The fan effect achieved by using pliable material 95 in front of the impellers 33, produces a stream of air flowing across conveyer 44- to blow small undesirable particles through the slots in the carriage 41 of the conveyer. The fingers 109, protruding through the elongated rods 1115, as will be seen with reference to FIG. 6, cooperate with the auger 44 to further clean undesirable material from the nuts. Of course, the configuration of the rotatable member 27 with its cylindrical shell 101 formed of a porous material is beneficial in initially leaving undesirable material on the ground 37, as was previously explained. The provision of windows 23 in the end portions 21 of guide member 17 is beneficial for the same reason.
As the nuts leave the conveyer 44 they are raised by the second conveyer 51 and are transmitted to the container 45. The journey up this inclined structure with its elongated rods 113 being provided to further clean the nuts is the final step in the cleaning process.
In view of the foregoing description the many advantages of my invention are undoubtedly apparent. Particularly noteworthy, however, is the fact that my improved impeller construction leads to more efficiency by decreasing breakage of the nuts. At the same time the improved construction of the impellers is instrumental in reducing fatigue in the impellers and in the harvester in general. Moreover, the unique construction of the rotatable element in combination with the impeller arrangement and the guide member or housing decreases the amount of trash lifted from the ground. At the same time air is forced through the horizontal conveyer after passing through the end portions of the guide member and through the rotatable element to clean the nuts therein. Also, the conveyer arrangement is beneficial in further cleaning the nuts as they progress through the harvester.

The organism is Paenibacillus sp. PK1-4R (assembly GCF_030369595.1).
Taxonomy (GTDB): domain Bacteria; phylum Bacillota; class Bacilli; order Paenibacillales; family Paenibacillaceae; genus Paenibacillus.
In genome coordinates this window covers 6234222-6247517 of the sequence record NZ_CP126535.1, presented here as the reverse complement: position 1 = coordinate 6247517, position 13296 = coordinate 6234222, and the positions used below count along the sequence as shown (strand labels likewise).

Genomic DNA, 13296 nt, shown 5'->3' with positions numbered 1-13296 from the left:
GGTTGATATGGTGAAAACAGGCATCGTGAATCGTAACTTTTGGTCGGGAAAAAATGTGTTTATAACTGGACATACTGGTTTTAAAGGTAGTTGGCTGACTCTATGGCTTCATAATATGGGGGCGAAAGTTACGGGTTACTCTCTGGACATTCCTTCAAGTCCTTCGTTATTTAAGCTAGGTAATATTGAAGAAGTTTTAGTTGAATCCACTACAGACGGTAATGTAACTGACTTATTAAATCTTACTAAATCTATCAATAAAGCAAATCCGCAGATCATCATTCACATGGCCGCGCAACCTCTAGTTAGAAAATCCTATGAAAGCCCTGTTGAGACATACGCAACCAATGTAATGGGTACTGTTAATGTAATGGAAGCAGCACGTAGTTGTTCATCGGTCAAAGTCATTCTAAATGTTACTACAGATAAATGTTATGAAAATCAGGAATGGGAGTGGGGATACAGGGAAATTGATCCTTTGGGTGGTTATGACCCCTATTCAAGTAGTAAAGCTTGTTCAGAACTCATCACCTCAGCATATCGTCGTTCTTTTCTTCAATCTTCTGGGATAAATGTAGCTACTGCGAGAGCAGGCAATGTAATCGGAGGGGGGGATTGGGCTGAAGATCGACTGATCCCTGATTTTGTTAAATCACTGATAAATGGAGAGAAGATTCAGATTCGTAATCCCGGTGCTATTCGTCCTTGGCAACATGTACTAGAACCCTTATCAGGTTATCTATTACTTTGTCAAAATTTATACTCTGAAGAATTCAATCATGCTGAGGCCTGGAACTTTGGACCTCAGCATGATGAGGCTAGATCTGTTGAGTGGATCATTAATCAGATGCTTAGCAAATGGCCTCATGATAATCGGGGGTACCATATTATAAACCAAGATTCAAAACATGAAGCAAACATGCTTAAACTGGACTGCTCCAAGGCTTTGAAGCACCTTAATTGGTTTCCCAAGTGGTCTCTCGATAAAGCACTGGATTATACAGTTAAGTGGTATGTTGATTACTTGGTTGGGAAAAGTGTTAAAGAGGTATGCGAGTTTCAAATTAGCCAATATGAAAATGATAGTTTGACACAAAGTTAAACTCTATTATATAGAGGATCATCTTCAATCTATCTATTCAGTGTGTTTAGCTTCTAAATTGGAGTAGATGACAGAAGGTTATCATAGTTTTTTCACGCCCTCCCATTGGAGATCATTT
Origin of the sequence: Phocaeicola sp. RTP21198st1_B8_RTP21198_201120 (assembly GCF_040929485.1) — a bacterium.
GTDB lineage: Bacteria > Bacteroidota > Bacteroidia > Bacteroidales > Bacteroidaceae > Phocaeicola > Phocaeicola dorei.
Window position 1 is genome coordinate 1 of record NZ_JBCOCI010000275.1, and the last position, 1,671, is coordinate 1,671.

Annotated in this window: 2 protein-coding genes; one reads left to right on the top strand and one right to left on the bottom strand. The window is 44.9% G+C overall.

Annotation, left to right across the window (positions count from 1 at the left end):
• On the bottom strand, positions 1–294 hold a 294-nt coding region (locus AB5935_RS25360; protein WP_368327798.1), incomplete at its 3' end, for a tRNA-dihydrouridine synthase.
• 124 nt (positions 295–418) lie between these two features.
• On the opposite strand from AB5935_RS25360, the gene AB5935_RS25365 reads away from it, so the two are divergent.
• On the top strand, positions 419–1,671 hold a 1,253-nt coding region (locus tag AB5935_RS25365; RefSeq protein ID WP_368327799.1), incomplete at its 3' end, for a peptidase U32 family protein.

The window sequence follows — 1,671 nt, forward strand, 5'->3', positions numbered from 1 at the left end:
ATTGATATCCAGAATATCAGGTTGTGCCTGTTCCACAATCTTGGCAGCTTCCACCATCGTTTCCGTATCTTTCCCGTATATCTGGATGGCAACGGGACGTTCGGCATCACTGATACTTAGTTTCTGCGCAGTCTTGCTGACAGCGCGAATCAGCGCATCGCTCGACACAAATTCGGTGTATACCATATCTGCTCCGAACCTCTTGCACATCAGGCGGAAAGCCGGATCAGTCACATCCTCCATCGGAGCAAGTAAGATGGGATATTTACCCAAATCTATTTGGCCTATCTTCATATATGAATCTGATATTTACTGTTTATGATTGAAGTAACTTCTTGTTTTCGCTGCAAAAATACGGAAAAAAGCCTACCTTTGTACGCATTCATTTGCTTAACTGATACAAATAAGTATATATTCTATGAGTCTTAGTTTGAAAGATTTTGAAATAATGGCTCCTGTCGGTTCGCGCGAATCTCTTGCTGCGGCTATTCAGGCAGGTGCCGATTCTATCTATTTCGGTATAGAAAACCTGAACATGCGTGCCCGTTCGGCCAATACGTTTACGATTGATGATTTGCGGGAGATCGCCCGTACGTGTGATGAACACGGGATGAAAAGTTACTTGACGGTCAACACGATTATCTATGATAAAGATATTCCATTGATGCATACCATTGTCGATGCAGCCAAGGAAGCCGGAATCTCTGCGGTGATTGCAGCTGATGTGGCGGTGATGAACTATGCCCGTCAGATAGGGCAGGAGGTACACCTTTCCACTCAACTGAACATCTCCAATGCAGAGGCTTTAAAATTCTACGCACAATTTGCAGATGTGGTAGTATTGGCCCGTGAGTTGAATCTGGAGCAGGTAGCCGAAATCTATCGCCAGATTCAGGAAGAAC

The foregoing disclosure and the showings made in the drawings are merely illustrative of the principles of this invention and are not to be interpreted in a limiting sense.
1. A nut harvesting machine comprising:
a mobile chassis;
a rotatable drum constructed of porous material and powered for rotation on the chassis;
a plurality of impellers arranged in transverse rows, each impeller having a stem portion flexibly secured to the rotatable drum and each having a substantial portion of its mass concentrated at the lower region of said stem portion;
an arcuate guide member having at least portions of each end formed of a porous material, said guide member being secured to the chassis and adapted to cover the rotatable element and the impellers to guide the nuts after impact with the impellers;
a first, substantially horizontal conveyer disposed for powered rotation on the carriage and for communication with the guide member, said conveyer including an auger and a supporting carriage having a plurality of apertures in at least the lower portion thereof to separate small particles of trash from the nuts as they are propelled by the anger;
a screen interposed between said first conveyer and the rotatable drum to prevent particles larger than nuts from reaching said first conveyer;
a second conveyer secured to said chassis with one end communicating with said first conveyer and the opposite end in an elevated position, said conveyer including an auger and a carriage therearound having a plurality of apertures in at least the lower portion thereof to separate small particles of trash from the nuts as the auger propels them upwardly; and